lowest adjuster does not have to be at zero.
Replication of adjusters
This is a matter of trade-off between convenience and
avoidance of adjustment bias. However, the replication is
strongly inﬂuenced by the number of adjusters, the preci-
sion of the system in the user’s laboratory, and the desired
precision for the assay. As a rule-of-thumb, for assays with
less than four replicates overall (e.g., four adjusters in sin-
gleton or two adjusters in duplicate), adjustment bias will
be a signiﬁcant source of overall assay imprecision.
Method used to adjust master curve using
adjuster signal levels
Using the accumulated information about the assay,
obtained during development, it should be possible to use
the adjuster data to modify the relevant parameters in the
model, while retaining the parameter values that are not
expected to change. In this way, the model is less likely to
be forced into bias simply due to the error in the adjuster
signal determination. However, the problem still remains
that adjuster signal determination error can unduly inﬂu-
ence the parameter(s) allowed to change and distort the
curve. It is important that the system has some error checks
to warn of signal changes that are outside of expected
MODELING CALIBRATION CURVE
CHANGES OVER SHELF LIFE
For reagents that are very stable, periodic recalibration
within the shelf life may not be necessary. However, a con-
cept that does not seem to have attracted much attention
in the literature is that of modeling the time dependence of
parameter values. As an example, suppose an appropriate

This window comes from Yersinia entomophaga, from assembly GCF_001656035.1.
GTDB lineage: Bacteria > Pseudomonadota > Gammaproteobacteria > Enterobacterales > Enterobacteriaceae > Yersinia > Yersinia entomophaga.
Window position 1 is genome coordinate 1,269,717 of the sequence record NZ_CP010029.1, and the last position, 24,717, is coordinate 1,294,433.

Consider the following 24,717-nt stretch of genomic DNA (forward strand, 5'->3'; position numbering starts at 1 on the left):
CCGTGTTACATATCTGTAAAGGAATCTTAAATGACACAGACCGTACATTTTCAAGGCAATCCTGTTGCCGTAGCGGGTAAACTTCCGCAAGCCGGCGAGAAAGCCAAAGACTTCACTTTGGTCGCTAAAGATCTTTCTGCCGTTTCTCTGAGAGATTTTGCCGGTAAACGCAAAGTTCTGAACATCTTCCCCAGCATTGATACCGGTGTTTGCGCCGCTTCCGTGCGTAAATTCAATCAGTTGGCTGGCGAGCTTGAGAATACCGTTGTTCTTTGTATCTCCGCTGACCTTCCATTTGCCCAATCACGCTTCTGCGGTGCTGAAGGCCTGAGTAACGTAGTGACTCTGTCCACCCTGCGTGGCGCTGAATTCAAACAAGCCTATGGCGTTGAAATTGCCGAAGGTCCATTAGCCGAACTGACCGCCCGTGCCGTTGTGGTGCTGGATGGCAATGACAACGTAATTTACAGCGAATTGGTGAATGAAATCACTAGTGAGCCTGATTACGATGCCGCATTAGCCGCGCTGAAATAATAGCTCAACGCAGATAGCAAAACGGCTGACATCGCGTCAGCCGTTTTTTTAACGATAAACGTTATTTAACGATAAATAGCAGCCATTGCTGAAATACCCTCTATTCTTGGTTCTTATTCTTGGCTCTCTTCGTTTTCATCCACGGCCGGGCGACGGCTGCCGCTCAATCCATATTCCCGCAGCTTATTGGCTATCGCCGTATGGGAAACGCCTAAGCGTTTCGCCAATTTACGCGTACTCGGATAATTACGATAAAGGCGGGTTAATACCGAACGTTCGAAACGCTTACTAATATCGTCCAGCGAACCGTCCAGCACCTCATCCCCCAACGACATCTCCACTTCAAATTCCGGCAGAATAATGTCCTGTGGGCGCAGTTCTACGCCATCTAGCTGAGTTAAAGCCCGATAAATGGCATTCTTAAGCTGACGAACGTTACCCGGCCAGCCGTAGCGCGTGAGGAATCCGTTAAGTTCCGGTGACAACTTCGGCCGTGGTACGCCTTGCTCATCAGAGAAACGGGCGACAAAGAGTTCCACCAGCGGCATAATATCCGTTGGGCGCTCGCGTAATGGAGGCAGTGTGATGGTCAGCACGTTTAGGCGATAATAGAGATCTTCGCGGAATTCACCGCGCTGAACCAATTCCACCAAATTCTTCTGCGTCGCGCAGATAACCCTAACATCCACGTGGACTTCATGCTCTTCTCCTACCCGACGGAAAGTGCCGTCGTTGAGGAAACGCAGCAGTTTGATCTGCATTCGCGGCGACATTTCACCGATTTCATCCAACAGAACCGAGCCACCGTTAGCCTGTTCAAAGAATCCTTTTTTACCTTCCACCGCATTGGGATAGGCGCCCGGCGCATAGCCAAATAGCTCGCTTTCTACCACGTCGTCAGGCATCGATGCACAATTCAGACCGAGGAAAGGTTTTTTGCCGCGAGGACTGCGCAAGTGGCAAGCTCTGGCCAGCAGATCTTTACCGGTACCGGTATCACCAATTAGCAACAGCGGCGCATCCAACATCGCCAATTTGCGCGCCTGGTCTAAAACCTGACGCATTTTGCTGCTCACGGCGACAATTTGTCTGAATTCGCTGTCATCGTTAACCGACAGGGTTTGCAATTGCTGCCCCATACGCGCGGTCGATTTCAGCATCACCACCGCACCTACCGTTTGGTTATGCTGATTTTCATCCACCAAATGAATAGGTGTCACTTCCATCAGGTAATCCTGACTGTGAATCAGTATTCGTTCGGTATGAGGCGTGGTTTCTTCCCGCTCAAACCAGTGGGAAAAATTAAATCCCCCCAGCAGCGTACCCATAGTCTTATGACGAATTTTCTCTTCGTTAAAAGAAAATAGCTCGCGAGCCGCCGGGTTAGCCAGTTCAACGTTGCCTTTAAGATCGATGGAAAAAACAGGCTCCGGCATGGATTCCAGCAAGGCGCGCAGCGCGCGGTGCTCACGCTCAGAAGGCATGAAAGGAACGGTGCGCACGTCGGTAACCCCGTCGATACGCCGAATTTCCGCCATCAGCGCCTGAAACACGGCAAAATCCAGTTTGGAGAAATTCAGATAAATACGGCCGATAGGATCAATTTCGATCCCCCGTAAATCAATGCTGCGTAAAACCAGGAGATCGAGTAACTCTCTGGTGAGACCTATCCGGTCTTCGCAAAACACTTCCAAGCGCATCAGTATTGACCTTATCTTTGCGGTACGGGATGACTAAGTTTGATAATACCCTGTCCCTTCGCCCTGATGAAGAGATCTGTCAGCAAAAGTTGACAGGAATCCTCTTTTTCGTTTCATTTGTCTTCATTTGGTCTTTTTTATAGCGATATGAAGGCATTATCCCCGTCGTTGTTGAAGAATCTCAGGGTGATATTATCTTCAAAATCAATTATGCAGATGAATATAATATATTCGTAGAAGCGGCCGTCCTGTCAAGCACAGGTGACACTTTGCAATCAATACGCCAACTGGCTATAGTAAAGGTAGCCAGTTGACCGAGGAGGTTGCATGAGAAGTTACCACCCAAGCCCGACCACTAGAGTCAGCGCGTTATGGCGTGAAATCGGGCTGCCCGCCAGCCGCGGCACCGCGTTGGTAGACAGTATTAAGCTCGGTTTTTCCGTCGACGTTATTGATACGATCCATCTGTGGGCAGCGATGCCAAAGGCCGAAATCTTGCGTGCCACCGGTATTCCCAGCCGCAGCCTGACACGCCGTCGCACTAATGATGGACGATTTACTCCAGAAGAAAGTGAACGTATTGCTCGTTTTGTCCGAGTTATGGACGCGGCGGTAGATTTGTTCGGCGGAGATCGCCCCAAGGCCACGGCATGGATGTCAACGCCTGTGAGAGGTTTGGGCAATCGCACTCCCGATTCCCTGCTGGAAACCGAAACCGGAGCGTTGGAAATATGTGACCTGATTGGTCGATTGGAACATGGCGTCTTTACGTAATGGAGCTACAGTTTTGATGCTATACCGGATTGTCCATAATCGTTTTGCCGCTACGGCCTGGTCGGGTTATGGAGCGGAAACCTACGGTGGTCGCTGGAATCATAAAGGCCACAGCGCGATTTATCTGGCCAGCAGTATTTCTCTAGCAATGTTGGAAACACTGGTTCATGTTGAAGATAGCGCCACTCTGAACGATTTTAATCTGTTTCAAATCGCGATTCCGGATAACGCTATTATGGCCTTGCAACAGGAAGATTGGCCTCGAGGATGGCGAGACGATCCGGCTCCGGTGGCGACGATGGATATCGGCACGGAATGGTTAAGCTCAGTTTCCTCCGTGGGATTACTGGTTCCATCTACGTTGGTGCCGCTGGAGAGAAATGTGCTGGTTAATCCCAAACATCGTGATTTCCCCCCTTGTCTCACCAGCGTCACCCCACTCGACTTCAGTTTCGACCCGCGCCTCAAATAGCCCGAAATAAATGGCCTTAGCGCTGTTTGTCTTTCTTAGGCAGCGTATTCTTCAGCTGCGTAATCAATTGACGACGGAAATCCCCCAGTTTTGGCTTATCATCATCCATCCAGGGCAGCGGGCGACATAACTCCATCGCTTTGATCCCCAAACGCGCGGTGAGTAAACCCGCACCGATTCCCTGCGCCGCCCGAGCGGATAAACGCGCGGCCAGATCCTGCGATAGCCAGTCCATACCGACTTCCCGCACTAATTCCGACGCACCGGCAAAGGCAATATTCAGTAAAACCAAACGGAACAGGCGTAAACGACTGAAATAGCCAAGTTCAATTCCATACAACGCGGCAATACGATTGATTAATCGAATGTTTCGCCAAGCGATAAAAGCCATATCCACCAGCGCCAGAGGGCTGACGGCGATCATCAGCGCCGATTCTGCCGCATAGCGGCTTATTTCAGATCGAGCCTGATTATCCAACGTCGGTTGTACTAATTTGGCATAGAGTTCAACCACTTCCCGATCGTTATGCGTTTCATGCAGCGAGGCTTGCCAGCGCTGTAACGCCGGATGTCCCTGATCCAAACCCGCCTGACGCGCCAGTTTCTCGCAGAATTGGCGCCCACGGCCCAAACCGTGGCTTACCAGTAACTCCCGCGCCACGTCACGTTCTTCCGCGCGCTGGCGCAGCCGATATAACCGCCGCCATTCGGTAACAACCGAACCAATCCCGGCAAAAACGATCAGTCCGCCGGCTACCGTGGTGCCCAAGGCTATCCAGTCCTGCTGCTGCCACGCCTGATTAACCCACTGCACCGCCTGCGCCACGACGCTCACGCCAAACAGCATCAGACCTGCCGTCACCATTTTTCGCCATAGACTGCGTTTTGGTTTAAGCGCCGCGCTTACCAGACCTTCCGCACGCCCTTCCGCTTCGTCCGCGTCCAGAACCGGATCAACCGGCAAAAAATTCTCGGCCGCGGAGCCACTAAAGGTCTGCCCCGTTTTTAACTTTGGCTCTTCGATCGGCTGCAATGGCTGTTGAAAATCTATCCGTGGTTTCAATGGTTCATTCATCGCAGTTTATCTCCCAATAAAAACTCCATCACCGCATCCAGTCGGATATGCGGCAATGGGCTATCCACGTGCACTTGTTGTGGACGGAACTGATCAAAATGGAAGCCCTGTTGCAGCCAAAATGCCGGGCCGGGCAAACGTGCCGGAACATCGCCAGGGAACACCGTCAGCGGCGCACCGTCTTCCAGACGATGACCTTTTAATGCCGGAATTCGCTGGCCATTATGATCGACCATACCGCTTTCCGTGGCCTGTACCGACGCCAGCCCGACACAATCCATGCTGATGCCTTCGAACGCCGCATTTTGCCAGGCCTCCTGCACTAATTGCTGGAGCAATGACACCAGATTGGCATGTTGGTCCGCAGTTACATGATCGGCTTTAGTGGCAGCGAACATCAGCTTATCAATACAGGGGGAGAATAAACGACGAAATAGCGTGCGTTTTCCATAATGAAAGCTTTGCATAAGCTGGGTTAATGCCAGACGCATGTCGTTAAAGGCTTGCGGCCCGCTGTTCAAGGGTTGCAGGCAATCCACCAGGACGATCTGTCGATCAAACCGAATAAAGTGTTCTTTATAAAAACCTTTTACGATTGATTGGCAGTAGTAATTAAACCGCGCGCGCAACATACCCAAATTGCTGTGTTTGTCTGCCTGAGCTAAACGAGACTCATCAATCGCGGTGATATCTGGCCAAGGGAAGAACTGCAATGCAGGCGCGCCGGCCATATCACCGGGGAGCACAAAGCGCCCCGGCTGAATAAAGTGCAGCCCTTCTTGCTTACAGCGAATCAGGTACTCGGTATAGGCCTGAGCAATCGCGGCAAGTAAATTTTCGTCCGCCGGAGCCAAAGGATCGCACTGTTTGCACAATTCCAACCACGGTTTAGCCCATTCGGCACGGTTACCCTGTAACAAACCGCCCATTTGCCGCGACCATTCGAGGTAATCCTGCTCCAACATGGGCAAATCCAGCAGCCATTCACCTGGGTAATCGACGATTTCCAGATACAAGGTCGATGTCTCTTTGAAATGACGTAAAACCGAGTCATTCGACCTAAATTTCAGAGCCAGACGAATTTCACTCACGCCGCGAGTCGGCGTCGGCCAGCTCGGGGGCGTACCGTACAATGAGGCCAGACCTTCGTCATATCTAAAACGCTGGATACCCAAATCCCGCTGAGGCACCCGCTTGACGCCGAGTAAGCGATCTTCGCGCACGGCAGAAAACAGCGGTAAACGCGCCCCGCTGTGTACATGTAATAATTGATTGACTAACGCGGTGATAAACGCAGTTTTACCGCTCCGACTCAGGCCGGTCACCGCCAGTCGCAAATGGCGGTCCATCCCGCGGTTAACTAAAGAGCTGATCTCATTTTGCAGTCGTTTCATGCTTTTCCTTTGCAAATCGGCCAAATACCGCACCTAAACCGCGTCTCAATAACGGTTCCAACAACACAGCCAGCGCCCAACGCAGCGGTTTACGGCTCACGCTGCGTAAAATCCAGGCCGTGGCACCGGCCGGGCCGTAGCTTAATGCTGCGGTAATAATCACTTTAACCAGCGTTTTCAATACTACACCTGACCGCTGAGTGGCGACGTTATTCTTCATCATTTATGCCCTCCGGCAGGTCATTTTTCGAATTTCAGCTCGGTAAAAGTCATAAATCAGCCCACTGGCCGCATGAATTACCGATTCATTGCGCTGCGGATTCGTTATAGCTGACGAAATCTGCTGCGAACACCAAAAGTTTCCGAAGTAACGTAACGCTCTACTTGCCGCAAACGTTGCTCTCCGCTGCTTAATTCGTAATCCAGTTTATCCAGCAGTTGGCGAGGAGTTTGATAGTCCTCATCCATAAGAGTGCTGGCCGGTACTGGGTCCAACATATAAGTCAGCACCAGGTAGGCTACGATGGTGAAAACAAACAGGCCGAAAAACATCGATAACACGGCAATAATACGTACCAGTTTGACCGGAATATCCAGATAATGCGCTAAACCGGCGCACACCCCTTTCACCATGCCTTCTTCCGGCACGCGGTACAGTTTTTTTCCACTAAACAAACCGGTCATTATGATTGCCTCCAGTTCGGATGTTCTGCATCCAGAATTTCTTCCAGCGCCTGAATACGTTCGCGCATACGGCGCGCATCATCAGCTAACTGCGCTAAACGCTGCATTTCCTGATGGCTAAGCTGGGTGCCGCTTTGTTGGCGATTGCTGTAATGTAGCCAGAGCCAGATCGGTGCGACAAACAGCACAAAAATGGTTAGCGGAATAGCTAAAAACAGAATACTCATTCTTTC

calibration curve-ﬁt model for a particular assay is the 4PL.
Also suppose that a time series plot of the four parameter
values reveals a proﬁle that can be accurately modeled over
a period of time. If this turned out to be the case, then no
adjusters would be required, since all that would be neces-
sary is the date of use of the reagents. A periodic calibra-
tion of the analyzer may be required, but this may not need
to be assay speciﬁc. We are aware of this technique being
used on one system, but it places great demands on the
manufacturer to produce materials that have consistent
and predictable changes during the shelf life. It is not likely
to be robust to temperature ﬂuctuation during transporta-
tion or storage.
USE OF ELECTRONIC DATA
As explained earlier, use of a master curve determined
using a large number of replicates from a set of secondary
reference standards at the manufacturer’s laboratory has
several advantages that are offset by the additional error
due to use of very few adjuster concentrations and repli-
cates in the user laboratory. In the future, we may see
increasing use of master curve updating via the Internet,
using modems in immunoassay analyzers. User analyzer
336 The Immunoassay Handbook
calibration would comprise of a periodic determination of
analyzer bias from the master analyzers at the manufac-
turer, which may not be assay speciﬁc.
The key issues about using stored calibration curves are
stability and analyzer-to-analyzer variation. If, in a con-
ventional assay, the underlying dose–response relationship
requires k parameters to determine its form, then there
should be at least k adjusters used, unless it has been shown
experimentally that fewer parameters can change over
time or between analyzers. It would be interesting to see if
manufacturers could explain the fundamental theory of
their stored calibration systems, as well as providing data
to support stability and precision claims. There is no doubt
that these “black box” proprietary calibration systems
should be approached with caution, with great attention
paid to quality assurance and control schemes, to check
that calibration integrity has been maintained.